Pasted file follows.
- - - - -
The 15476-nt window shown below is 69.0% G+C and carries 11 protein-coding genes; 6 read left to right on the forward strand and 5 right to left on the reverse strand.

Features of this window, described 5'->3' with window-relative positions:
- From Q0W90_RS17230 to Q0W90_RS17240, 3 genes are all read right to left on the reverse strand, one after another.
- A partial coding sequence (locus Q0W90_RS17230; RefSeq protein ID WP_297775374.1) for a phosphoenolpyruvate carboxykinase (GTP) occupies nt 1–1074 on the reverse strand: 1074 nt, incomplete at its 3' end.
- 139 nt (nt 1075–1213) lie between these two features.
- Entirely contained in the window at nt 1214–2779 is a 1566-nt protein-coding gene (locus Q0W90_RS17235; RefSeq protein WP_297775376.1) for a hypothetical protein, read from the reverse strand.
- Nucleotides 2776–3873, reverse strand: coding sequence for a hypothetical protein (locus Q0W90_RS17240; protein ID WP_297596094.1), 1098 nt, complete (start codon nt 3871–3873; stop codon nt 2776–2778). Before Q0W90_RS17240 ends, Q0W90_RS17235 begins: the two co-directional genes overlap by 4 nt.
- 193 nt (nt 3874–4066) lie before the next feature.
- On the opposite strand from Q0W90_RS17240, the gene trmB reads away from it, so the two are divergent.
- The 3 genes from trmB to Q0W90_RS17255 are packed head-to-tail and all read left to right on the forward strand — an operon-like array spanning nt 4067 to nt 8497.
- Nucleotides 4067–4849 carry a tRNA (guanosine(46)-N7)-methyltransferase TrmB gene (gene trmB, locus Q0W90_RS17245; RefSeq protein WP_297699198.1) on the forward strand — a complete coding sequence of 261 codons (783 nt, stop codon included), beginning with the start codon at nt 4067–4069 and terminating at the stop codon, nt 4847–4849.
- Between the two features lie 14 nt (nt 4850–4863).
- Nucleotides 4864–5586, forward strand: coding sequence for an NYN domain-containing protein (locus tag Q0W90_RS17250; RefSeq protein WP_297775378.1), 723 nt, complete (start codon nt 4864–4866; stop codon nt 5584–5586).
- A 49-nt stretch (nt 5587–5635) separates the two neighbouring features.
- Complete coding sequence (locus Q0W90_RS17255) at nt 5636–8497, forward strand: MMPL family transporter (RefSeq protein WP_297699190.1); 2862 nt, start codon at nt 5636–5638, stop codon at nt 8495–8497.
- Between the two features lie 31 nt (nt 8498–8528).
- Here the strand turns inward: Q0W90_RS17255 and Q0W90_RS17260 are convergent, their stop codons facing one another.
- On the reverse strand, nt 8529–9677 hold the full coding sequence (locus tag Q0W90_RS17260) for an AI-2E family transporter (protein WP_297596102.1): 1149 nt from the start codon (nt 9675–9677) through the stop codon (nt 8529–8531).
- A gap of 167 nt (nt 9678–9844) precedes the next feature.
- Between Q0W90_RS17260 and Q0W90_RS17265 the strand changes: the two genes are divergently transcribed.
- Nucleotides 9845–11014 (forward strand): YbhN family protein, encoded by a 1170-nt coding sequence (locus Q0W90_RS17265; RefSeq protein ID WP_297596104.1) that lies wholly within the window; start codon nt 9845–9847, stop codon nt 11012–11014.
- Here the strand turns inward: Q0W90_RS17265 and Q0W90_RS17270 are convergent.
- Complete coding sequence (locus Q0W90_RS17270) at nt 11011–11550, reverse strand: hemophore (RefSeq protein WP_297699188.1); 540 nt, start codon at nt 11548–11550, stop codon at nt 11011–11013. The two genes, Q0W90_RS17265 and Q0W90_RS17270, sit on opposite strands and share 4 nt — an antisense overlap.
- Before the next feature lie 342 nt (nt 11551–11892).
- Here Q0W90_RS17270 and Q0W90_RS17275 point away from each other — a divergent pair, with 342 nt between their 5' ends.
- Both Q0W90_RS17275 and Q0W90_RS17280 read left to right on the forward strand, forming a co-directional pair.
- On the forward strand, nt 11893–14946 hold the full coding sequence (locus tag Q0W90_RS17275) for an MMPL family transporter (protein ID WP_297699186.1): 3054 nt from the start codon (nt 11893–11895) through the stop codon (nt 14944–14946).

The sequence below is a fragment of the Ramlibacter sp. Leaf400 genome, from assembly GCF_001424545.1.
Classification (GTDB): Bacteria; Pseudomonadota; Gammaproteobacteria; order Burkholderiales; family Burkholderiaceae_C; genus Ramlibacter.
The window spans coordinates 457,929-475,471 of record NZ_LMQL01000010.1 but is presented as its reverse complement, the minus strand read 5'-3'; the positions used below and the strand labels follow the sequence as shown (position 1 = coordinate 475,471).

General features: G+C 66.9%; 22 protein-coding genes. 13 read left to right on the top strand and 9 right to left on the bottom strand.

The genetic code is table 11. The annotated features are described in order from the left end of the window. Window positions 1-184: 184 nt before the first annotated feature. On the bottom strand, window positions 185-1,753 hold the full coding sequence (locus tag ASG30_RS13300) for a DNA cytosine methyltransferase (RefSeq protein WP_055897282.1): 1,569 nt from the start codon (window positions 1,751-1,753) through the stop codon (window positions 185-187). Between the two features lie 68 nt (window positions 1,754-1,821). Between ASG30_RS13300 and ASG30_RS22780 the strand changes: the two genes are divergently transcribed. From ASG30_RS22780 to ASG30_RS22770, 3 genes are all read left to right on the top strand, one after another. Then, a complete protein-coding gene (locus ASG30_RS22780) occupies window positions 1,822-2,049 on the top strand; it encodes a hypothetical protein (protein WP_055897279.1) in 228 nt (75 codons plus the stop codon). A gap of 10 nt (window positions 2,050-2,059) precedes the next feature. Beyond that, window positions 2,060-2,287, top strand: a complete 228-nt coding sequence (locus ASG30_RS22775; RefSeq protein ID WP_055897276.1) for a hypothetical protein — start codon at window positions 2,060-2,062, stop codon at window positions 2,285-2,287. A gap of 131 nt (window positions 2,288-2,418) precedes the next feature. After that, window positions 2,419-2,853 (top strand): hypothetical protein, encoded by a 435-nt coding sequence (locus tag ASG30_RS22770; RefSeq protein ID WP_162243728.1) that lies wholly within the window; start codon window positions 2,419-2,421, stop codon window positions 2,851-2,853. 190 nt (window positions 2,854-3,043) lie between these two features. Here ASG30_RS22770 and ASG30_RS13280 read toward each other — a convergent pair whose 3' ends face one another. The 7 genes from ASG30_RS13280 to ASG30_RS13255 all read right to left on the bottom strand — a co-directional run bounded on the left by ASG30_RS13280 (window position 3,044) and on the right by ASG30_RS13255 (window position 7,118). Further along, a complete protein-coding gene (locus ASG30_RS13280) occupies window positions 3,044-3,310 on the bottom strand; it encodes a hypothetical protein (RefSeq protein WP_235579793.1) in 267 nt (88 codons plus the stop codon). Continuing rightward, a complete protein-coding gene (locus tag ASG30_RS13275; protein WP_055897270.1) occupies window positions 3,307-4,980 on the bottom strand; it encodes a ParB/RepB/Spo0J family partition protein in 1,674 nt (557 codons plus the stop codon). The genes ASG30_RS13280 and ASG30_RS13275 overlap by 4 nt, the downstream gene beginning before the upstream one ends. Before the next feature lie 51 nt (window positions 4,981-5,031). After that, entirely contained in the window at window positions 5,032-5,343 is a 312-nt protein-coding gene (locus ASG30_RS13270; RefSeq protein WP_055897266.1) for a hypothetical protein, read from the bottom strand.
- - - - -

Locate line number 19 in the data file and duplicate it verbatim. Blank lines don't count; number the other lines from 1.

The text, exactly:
- A gap of 167 nt (nt 9678–9844) precedes the next feature.